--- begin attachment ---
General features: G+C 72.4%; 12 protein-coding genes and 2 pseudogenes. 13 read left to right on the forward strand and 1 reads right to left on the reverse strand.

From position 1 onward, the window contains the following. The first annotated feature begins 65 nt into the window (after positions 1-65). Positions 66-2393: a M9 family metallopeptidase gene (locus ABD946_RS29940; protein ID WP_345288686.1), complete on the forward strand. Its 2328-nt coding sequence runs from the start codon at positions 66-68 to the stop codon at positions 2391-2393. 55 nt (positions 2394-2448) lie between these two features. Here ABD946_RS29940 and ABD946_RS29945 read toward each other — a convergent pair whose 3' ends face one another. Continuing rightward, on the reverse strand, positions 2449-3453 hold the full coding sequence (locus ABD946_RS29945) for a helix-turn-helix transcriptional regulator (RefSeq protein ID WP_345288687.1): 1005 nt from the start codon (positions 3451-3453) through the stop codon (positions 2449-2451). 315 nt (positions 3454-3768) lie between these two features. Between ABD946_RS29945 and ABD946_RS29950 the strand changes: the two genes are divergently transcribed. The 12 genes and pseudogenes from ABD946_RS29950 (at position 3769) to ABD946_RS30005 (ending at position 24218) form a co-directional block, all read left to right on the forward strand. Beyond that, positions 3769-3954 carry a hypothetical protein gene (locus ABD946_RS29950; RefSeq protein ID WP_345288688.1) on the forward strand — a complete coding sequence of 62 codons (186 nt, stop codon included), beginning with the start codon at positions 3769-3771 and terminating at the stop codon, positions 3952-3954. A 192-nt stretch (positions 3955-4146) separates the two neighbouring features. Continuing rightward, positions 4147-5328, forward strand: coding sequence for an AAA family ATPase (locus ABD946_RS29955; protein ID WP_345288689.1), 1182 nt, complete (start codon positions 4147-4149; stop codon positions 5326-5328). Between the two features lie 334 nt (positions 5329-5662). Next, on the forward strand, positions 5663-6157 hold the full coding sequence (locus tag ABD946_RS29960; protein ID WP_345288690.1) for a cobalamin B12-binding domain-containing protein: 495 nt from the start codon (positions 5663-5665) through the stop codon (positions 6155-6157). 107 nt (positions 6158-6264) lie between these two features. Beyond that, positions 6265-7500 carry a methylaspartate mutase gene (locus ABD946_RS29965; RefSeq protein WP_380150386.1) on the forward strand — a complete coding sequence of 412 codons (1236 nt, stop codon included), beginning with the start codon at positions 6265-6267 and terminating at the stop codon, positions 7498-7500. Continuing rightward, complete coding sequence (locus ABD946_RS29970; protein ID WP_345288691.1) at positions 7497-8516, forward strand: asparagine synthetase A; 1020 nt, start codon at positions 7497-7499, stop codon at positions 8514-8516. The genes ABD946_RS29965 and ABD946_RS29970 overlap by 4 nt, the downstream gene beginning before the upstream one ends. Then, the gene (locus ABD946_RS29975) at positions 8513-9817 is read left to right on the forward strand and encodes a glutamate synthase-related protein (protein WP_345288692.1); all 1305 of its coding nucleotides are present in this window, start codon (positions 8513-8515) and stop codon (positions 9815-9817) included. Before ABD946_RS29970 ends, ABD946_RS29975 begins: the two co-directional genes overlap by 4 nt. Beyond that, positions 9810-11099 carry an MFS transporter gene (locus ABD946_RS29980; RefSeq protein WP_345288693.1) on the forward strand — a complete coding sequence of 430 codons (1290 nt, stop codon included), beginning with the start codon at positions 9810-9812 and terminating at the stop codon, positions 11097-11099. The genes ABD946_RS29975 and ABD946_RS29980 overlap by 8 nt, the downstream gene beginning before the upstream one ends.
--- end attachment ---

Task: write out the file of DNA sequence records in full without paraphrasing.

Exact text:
General features: G+C 72.4%; 12 protein-coding genes and 2 pseudogenes. 13 read left to right on the forward strand and 1 reads right to left on the reverse strand.

From position 1 onward, the window contains the following. The first annotated feature begins 65 nt into the window (after positions 1-65). Positions 66-2393: a M9 family metallopeptidase gene (locus ABD946_RS29940; protein ID WP_345288686.1), complete on the forward strand. Its 2328-nt coding sequence runs from the start codon at positions 66-68 to the stop codon at positions 2391-2393. 55 nt (positions 2394-2448) lie between these two features. Here ABD946_RS29940 and ABD946_RS29945 read toward each other — a convergent pair whose 3' ends face one another. Continuing rightward, on the reverse strand, positions 2449-3453 hold the full coding sequence (locus ABD946_RS29945) for a helix-turn-helix transcriptional regulator (RefSeq protein ID WP_345288687.1): 1005 nt from the start codon (positions 3451-3453) through the stop codon (positions 2449-2451). 315 nt (positions 3454-3768) lie between these two features. Between ABD946_RS29945 and ABD946_RS29950 the strand changes: the two genes are divergently transcribed. The 12 genes and pseudogenes from ABD946_RS29950 (at position 3769) to ABD946_RS30005 (ending at position 24218) form a co-directional block, all read left to right on the forward strand. Beyond that, positions 3769-3954 carry a hypothetical protein gene (locus ABD946_RS29950; RefSeq protein ID WP_345288688.1) on the forward strand — a complete coding sequence of 62 codons (186 nt, stop codon included), beginning with the start codon at positions 3769-3771 and terminating at the stop codon, positions 3952-3954. A 192-nt stretch (positions 3955-4146) separates the two neighbouring features. Continuing rightward, positions 4147-5328, forward strand: coding sequence for an AAA family ATPase (locus ABD946_RS29955; protein ID WP_345288689.1), 1182 nt, complete (start codon positions 4147-4149; stop codon positions 5326-5328). Between the two features lie 334 nt (positions 5329-5662). Next, on the forward strand, positions 5663-6157 hold the full coding sequence (locus tag ABD946_RS29960; protein ID WP_345288690.1) for a cobalamin B12-binding domain-containing protein: 495 nt from the start codon (positions 5663-5665) through the stop codon (positions 6155-6157). 107 nt (positions 6158-6264) lie between these two features. Beyond that, positions 6265-7500 carry a methylaspartate mutase gene (locus ABD946_RS29965; RefSeq protein WP_380150386.1) on the forward strand — a complete coding sequence of 412 codons (1236 nt, stop codon included), beginning with the start codon at positions 6265-6267 and terminating at the stop codon, positions 7498-7500. Continuing rightward, complete coding sequence (locus ABD946_RS29970; protein ID WP_345288691.1) at positions 7497-8516, forward strand: asparagine synthetase A; 1020 nt, start codon at positions 7497-7499, stop codon at positions 8514-8516. The genes ABD946_RS29965 and ABD946_RS29970 overlap by 4 nt, the downstream gene beginning before the upstream one ends. Then, the gene (locus ABD946_RS29975) at positions 8513-9817 is read left to right on the forward strand and encodes a glutamate synthase-related protein (protein WP_345288692.1); all 1305 of its coding nucleotides are present in this window, start codon (positions 8513-8515) and stop codon (positions 9815-9817) included. Before ABD946_RS29970 ends, ABD946_RS29975 begins: the two co-directional genes overlap by 4 nt. Beyond that, positions 9810-11099 carry an MFS transporter gene (locus ABD946_RS29980; RefSeq protein WP_345288693.1) on the forward strand — a complete coding sequence of 430 codons (1290 nt, stop codon included), beginning with the start codon at positions 9810-9812 and terminating at the stop codon, positions 11097-11099. The genes ABD946_RS29975 and ABD946_RS29980 overlap by 8 nt, the downstream gene beginning before the upstream one ends.